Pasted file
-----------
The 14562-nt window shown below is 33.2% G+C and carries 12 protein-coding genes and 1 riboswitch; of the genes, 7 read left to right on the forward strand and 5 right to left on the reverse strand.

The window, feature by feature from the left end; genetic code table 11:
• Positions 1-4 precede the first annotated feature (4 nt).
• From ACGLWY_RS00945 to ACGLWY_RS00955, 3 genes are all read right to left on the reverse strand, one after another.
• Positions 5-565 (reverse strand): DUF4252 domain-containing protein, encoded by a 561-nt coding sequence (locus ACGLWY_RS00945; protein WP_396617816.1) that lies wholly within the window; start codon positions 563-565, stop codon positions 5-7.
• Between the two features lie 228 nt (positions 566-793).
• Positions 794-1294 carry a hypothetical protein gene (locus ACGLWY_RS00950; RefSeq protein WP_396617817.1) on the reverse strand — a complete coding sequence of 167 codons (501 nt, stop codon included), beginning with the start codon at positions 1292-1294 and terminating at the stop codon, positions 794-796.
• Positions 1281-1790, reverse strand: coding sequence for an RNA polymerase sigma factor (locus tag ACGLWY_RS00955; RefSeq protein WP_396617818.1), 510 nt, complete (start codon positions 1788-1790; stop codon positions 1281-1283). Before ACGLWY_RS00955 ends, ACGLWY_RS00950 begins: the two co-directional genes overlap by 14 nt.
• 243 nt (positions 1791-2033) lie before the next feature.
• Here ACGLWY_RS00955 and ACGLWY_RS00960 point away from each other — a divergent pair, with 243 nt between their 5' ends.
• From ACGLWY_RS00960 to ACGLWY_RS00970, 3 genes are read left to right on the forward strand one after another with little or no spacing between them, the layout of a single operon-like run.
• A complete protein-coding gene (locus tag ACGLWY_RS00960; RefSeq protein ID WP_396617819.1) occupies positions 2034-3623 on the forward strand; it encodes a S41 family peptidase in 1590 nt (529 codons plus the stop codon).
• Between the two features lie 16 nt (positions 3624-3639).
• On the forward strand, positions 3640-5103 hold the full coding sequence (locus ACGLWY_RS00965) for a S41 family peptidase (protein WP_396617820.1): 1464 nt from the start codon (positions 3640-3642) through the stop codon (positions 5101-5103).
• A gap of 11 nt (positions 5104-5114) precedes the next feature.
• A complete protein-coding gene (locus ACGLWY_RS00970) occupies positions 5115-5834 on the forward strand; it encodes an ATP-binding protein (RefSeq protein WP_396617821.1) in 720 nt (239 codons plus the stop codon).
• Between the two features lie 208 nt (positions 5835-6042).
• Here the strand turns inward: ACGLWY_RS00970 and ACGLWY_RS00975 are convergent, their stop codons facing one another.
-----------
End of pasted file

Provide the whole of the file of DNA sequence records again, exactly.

The 14562-nt window shown below is 33.2% G+C and carries 12 protein-coding genes and 1 riboswitch; of the genes, 7 read left to right on the forward strand and 5 right to left on the reverse strand.

The window, feature by feature from the left end; genetic code table 11:
• Positions 1-4 precede the first annotated feature (4 nt).
• From ACGLWY_RS00945 to ACGLWY_RS00955, 3 genes are all read right to left on the reverse strand, one after another.
• Positions 5-565 (reverse strand): DUF4252 domain-containing protein, encoded by a 561-nt coding sequence (locus ACGLWY_RS00945; protein WP_396617816.1) that lies wholly within the window; start codon positions 563-565, stop codon positions 5-7.
• Between the two features lie 228 nt (positions 566-793).
• Positions 794-1294 carry a hypothetical protein gene (locus ACGLWY_RS00950; RefSeq protein WP_396617817.1) on the reverse strand — a complete coding sequence of 167 codons (501 nt, stop codon included), beginning with the start codon at positions 1292-1294 and terminating at the stop codon, positions 794-796.
• Positions 1281-1790, reverse strand: coding sequence for an RNA polymerase sigma factor (locus tag ACGLWY_RS00955; RefSeq protein WP_396617818.1), 510 nt, complete (start codon positions 1788-1790; stop codon positions 1281-1283). Before ACGLWY_RS00955 ends, ACGLWY_RS00950 begins: the two co-directional genes overlap by 14 nt.
• 243 nt (positions 1791-2033) lie before the next feature.
• Here ACGLWY_RS00955 and ACGLWY_RS00960 point away from each other — a divergent pair, with 243 nt between their 5' ends.
• From ACGLWY_RS00960 to ACGLWY_RS00970, 3 genes are read left to right on the forward strand one after another with little or no spacing between them, the layout of a single operon-like run.
• A complete protein-coding gene (locus tag ACGLWY_RS00960; RefSeq protein ID WP_396617819.1) occupies positions 2034-3623 on the forward strand; it encodes a S41 family peptidase in 1590 nt (529 codons plus the stop codon).
• Between the two features lie 16 nt (positions 3624-3639).
• On the forward strand, positions 3640-5103 hold the full coding sequence (locus ACGLWY_RS00965) for a S41 family peptidase (protein WP_396617820.1): 1464 nt from the start codon (positions 3640-3642) through the stop codon (positions 5101-5103).
• A gap of 11 nt (positions 5104-5114) precedes the next feature.
• A complete protein-coding gene (locus ACGLWY_RS00970) occupies positions 5115-5834 on the forward strand; it encodes an ATP-binding protein (RefSeq protein WP_396617821.1) in 720 nt (239 codons plus the stop codon).
• Between the two features lie 208 nt (positions 5835-6042).
• Here the strand turns inward: ACGLWY_RS00970 and ACGLWY_RS00975 are convergent, their stop codons facing one another.